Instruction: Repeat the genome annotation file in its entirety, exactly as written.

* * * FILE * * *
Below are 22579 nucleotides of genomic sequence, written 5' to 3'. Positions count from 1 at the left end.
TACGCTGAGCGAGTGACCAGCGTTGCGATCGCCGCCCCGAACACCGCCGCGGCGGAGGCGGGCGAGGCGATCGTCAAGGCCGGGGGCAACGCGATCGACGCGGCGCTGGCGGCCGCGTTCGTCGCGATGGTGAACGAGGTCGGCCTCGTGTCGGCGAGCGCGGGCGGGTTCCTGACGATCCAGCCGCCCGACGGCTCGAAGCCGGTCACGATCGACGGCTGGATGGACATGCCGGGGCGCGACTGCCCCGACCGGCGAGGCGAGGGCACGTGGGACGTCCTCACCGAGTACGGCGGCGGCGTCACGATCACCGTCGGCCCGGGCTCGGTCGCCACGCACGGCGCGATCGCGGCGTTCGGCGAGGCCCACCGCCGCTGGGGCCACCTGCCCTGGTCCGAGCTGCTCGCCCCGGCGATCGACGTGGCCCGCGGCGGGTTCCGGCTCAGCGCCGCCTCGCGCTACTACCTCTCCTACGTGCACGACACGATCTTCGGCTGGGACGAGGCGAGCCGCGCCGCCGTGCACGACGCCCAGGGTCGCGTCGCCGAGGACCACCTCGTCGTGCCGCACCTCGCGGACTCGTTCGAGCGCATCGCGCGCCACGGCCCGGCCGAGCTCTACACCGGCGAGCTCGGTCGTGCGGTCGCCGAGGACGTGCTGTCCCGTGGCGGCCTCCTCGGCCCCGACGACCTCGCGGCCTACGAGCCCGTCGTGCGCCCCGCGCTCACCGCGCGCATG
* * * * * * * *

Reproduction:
Below are 22579 nucleotides of genomic sequence, written 5' to 3'. Positions count from 1 at the left end.
TACGCTGAGCGAGTGACCAGCGTTGCGATCGCCGCCCCGAACACCGCCGCGGCGGAGGCGGGCGAGGCGATCGTCAAGGCCGGGGGCAACGCGATCGACGCGGCGCTGGCGGCCGCGTTCGTCGCGATGGTGAACGAGGTCGGCCTCGTGTCGGCGAGCGCGGGCGGGTTCCTGACGATCCAGCCGCCCGACGGCTCGAAGCCGGTCACGATCGACGGCTGGATGGACATGCCGGGGCGCGACTGCCCCGACCGGCGAGGCGAGGGCACGTGGGACGTCCTCACCGAGTACGGCGGCGGCGTCACGATCACCGTCGGCCCGGGCTCGGTCGCCACGCACGGCGCGATCGCGGCGTTCGGCGAGGCCCACCGCCGCTGGGGCCACCTGCCCTGGTCCGAGCTGCTCGCCCCGGCGATCGACGTGGCCCGCGGCGGGTTCCGGCTCAGCGCCGCCTCGCGCTACTACCTCTCCTACGTGCACGACACGATCTTCGGCTGGGACGAGGCGAGCCGCGCCGCCGTGCACGACGCCCAGGGTCGCGTCGCCGAGGACCACCTCGTCGTGCCGCACCTCGCGGACTCGTTCGAGCGCATCGCGCGCCACGGCCCGGCCGAGCTCTACACCGGCGAGCTCGGTCGTGCGGTCGCCGAGGACGTGCTGTCCCGTGGCGGCCTCCTCGGCCCCGACGACCTCGCGGCCTACGAGCCCGTCGTGCGCCCCGCGCTCACCGCGCGCATG